I just concluded a marathon session of catch-up reading on several blogs, but one particular post stopped me dead in my tracks.
The Aleph Blog’s David Merkel concluded his John Davidson series with a bang this week and if you haven’t been exposed to this fantastic insurance company allegory, I strongly recommend you set aside the time and attention to get acquainted soon.
Many insurance industry outsiders, myself included, don’t possess much more than a very general understanding of the delicate balance between growth and risk at an insurance conglomerate. Insurance, in general, is considered to be the best business in the world (as I’m sure Berkshire‘s shareholders would agree) but the blow-ups and failures that come along with hyper-growth (think AIG) are typically the kind that creep up on you.
How does an insurance CEO balance the desire to continue to deliver profits and dividends to shareholders/ owners with the prudence necessary in order to survive through the next extraneous crisis?
With that in mind, Merkel introduces us to a cast of fictitious characters who are insurance industry executives that will be immediately familiar to many readers:
- John Davidson — Protagonist, CEO of Wonderful Life
- Peter Farell — Chief Investment Officer for Mega Insurance, the holding company for all of the operating subsidiaries.
- Brent Fowler — CEO of Whata Life
- Henry Goldsmith — CEO of Mega’s P&C reinsurance subsidiary
- Marc Blitztein — CEO of Mega’s domestic P&C insurance
- Brad Baldwin — CEO of Mega Insurance
- Stan Bullard — Scion of the family that owns Mega
- Caleb Matmo — Runs a firm that analyzes insurance financial statements, consulting for Mega
What Merkel has achieved with this sketch is as close to the impossible as you get in blogland; he’s made the deliberations and contretemps between executives at various subsidiaries of the conglomerate both interesting and suspenseful.
Will Brent Fowler, the hard-charging salesman running Whata Life, finally get his comeuppance for reckless sales growth?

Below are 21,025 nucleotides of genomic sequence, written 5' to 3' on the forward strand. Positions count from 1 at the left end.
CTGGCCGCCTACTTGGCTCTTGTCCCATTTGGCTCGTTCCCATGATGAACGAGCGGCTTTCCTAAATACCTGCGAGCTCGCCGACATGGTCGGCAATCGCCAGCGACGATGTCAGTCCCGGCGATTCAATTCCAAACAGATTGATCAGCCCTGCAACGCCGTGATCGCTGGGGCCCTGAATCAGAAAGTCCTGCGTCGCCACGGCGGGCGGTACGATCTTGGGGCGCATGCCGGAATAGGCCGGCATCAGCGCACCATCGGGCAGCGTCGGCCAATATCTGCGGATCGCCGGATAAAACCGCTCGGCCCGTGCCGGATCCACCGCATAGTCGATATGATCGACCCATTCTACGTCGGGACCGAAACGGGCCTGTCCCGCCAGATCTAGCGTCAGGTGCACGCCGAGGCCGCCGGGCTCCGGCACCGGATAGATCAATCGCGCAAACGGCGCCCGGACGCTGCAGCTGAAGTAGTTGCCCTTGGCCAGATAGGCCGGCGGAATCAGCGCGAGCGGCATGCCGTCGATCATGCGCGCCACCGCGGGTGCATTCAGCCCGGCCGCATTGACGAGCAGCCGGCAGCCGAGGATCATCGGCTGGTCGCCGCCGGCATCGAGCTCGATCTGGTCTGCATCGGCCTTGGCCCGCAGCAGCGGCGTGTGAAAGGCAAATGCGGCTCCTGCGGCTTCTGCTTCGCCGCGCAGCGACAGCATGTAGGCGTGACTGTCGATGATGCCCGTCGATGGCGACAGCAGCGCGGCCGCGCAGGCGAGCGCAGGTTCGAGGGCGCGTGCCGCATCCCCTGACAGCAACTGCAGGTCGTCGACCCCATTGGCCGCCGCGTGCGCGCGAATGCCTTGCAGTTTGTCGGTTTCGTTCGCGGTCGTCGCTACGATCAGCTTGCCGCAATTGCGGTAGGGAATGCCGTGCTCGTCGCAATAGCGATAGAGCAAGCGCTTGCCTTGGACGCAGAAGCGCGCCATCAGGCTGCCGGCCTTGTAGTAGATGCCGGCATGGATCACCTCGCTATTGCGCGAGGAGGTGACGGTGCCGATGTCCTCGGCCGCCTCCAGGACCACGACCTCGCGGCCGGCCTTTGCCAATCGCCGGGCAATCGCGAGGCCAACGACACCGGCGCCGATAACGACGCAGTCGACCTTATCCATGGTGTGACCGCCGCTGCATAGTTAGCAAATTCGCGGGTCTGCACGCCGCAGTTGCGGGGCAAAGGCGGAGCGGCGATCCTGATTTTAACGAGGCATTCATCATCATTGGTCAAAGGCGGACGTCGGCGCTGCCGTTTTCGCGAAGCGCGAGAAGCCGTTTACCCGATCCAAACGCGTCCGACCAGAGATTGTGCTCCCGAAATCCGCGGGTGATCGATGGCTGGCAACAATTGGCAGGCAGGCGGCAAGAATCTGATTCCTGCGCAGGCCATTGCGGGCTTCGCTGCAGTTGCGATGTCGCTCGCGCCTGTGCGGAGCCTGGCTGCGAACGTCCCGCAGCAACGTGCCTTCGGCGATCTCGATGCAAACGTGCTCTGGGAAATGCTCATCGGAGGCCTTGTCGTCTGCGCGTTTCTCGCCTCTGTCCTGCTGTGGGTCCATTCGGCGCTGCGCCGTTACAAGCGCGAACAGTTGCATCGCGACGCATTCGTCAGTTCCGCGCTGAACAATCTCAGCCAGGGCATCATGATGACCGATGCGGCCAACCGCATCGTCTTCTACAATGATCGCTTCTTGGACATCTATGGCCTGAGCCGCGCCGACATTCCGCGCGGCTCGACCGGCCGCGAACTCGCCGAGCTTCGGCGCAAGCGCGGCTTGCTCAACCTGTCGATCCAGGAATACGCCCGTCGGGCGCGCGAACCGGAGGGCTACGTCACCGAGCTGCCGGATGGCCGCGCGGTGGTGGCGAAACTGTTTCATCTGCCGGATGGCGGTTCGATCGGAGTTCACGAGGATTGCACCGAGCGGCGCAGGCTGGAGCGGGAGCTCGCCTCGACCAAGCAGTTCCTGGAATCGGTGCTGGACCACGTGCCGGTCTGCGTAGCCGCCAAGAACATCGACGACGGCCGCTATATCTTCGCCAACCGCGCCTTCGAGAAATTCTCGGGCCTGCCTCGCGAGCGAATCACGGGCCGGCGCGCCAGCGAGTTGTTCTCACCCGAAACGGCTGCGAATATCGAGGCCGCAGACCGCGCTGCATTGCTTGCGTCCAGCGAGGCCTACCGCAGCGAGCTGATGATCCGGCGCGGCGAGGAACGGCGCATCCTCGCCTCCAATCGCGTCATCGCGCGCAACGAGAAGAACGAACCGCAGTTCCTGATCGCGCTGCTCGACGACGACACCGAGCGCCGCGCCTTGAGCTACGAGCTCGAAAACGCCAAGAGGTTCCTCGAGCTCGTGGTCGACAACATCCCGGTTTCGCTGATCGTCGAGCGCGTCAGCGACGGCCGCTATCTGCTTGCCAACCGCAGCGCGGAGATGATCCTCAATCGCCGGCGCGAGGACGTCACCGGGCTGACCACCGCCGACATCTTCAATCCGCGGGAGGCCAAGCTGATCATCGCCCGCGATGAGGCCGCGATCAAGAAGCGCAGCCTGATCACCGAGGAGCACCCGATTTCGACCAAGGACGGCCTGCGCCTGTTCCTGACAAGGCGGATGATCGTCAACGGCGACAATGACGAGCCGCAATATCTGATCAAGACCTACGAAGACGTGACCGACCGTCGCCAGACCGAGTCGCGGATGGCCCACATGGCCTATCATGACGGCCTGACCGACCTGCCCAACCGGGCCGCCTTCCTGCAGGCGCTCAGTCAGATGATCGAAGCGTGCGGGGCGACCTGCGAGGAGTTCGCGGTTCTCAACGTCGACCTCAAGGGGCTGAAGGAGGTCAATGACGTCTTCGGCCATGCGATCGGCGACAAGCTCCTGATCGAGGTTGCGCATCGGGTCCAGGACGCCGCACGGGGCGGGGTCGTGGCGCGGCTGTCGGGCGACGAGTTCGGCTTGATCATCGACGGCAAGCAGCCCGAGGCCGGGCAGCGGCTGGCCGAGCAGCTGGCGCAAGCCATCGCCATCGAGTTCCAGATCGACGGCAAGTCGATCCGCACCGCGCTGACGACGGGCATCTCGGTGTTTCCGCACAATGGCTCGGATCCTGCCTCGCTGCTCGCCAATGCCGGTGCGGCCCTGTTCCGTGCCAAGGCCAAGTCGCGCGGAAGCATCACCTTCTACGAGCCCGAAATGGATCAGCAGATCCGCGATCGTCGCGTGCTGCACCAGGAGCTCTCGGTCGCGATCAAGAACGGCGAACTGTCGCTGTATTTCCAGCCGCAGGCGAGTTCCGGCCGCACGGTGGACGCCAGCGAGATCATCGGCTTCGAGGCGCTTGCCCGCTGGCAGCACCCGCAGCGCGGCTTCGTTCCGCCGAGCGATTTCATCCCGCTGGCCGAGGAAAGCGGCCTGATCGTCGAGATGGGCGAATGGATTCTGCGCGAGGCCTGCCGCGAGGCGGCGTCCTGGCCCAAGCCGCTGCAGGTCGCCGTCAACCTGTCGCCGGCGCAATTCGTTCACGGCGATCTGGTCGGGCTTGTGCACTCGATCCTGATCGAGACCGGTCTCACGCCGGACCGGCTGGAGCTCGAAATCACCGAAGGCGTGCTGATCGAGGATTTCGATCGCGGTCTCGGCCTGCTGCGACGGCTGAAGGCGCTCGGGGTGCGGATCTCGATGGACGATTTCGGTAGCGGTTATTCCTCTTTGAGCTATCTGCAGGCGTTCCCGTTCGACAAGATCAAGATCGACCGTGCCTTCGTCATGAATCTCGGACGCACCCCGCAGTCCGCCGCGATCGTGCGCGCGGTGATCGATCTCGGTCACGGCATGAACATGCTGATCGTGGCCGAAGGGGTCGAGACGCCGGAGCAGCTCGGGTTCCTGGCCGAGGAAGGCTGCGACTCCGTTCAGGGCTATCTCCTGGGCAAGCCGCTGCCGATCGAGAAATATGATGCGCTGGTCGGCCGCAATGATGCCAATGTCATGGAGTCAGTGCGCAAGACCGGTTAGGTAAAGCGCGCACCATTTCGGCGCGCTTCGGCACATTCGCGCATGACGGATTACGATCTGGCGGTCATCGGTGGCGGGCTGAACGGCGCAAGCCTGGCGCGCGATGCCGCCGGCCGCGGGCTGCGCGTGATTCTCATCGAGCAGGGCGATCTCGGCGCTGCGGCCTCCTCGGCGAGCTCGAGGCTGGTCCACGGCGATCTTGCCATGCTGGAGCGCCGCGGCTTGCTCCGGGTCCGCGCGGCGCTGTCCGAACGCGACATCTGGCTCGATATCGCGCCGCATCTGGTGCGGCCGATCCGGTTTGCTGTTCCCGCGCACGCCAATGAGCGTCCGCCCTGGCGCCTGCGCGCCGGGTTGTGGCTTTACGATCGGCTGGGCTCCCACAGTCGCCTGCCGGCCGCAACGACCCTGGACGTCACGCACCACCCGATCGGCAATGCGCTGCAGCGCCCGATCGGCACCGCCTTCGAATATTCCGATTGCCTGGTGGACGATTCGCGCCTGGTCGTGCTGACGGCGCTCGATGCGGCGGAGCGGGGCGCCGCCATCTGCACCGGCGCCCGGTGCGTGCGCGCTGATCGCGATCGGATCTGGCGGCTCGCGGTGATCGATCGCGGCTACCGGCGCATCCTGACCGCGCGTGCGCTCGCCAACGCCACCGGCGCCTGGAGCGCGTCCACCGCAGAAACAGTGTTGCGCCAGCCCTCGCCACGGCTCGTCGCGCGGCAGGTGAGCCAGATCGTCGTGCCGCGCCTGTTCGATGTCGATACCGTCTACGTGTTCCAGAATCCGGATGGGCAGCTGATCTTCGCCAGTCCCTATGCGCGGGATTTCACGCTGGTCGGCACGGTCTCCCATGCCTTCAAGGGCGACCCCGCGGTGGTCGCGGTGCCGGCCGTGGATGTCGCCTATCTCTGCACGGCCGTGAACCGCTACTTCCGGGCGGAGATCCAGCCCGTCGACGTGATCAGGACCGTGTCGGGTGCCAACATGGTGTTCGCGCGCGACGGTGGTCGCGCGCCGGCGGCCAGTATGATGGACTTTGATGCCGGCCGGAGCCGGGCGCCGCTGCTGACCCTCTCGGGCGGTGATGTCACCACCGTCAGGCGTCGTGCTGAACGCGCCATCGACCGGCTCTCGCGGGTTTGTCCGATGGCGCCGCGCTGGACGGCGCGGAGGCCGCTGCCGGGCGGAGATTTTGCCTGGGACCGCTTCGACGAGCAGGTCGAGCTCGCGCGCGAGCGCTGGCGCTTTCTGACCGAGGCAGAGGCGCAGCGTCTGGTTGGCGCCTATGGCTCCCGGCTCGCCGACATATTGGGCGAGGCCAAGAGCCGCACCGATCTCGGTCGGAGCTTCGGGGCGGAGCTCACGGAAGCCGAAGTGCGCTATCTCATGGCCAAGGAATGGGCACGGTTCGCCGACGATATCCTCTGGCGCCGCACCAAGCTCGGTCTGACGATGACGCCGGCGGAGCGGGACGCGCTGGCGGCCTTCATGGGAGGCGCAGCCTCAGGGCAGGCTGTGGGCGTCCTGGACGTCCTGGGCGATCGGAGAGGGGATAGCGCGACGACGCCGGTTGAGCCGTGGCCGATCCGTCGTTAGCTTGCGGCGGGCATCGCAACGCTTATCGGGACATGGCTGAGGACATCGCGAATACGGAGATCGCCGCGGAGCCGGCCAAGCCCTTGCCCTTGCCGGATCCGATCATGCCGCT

Will Caleb Matmo, the outside number-cruncher, sour Stan Bullard on the CEO’s responsible for the Bullard family business?
Will protagonist and Wonderful Life CEO John Davidson, who is worried that he played things too conservatively, be able to survive a bloodletting in light of his inferior results as a consequence of said austerity?
Will the Property & Casualty guy allow any of the other insurance subsidiaries the usage of his ass-kicking mascot Ziggy the Zebra (think Aflac Duck)?
Merkel’s clearly spent some time around these guys and his depth of understanding is rivaled only by his ability to nail the pacing and dialogue, essential to maintaining the reader’s interest when dealing with such a wonky subject. The benefit to the casual reader is a completely non-pedantic and engaging glimpse into the goings on behind conference room doors at an insurance conglomerate.
By the time John Davidson is caught in a mens room stall, accidentally overhearing the meeting’s break time banter, you will be rooting for him and tempted to skip ahead for the denouement.
If you can spare ten or so minutes, commit to this narrative. You will learn a thing or too about the insurance biz in the most inarduous way possible.
Full Story: Farewell to John Davidson (Aleph Blog)